My parish priest recently announced that he was retiring, and my immediate thought was, “Oh crap!” I love my priest. We do not always see eye-to-eye, but I respect and appreciate him. I know I have not made his life very easy sometimes. Every so often, I will say something online which will send the trolls to the interwebs to try to figure out where I go to church, who my priest is, and how many ways they can report me. Like I said, my priest and I often do not see eye-to-eye, but he also understands that there is a difference between theological opinions he disagrees with and heresies that deserve excommunication. I know for a fact that there are some priests who would have withheld communion until I shouted the error of my ways from the rooftop. I have wondered what I would do when faced with that kind of a decision, and I honestly am grateful that I have never really had to think too hard about it. That may change. Continue reading “On Being a “Vulgar” Theologian in the Orthodox Church”
Soon the Orthodox Church will convoke a Great and Holy Council, the first such council in over a millennium. Though by no means ecumenical in any official sense (at least not yet), it is a historic meeting, for which I have felt a deep and abiding ambivalence.
I am always struck by how, at least in the Orthodox Church, we are never taken neatly through the life of Jesus. This is especially pronounced at certain times of the year. For instance, during Epiphany (or Theophany), daily readings included Mark 1:1-8, Luke 3:1-18, Mark 1:9-11, and Matthew 3:13-17 to name a few. It is like we progress through Christ by taking a couple of steps down the road, a couple of steps back, and then three more steps in a slightly different direction the next time. The church seems to want us to dance into holiness, and slowly.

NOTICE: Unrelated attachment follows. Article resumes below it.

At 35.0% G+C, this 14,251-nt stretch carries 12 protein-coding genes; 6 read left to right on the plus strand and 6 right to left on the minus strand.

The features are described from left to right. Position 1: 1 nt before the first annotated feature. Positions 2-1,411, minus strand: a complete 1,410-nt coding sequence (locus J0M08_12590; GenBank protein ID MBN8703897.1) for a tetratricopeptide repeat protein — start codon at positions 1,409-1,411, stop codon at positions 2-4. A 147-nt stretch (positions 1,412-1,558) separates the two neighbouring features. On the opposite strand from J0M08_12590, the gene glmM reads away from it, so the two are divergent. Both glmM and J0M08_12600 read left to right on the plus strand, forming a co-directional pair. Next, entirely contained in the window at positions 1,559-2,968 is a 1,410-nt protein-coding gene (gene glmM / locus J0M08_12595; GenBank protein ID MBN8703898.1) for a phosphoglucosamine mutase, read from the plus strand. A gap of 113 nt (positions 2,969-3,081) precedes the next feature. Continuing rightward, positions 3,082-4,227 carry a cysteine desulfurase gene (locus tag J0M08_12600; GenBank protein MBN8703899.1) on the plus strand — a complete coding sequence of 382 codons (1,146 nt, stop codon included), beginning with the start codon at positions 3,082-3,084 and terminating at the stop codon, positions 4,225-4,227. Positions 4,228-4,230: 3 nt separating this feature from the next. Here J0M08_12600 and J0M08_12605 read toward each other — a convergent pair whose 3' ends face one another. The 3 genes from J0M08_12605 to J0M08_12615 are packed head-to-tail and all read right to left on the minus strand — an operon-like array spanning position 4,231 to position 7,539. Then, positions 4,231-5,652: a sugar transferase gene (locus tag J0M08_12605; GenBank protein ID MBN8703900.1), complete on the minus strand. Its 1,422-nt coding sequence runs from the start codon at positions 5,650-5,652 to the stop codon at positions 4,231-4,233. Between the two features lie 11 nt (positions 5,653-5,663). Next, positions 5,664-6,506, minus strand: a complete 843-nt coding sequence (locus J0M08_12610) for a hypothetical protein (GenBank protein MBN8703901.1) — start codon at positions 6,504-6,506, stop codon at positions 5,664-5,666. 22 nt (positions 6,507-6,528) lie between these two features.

Continue reading “Polyphonous Orthodoxy: When We are Being Different Jesuses”
Kh. Frederica Mathewes-Green strikes me as a sincere and eloquent writer. I respect her, but I do not always agree with her. This is one of those times. A Facebook friend posted a link to a well-trafficked article in which Mathewes-Green explains why Orthodoxy is especially attractive to men. Rather than speculate about why men might like the Orthodox Church, she asks them, and then arranges their answers topically. But her suggestions for why Orthodoxy might appeal to men are illogical, silly, dangerous to the heart of Orthodoxy, and maybe even a little bit sinful.
We are coming to the end of the Dormition Fast (I talk about this in a Religion Moment). It is a fast, that I must confess, I have not kept well. This is partly due to circumstance, and partly due to my own neglectfulness. Yet I also wonder if fasting itself is not something that the Orthodox Church needs to rethink for the modern, American context. There is something about the “rules” of fasting that do not mesh well with the modern world. Some traditionalists might say that’s exactly the point, and I get it. But I must also point out that strict adherence to the letter of the fasting guidelines may violate its spirit.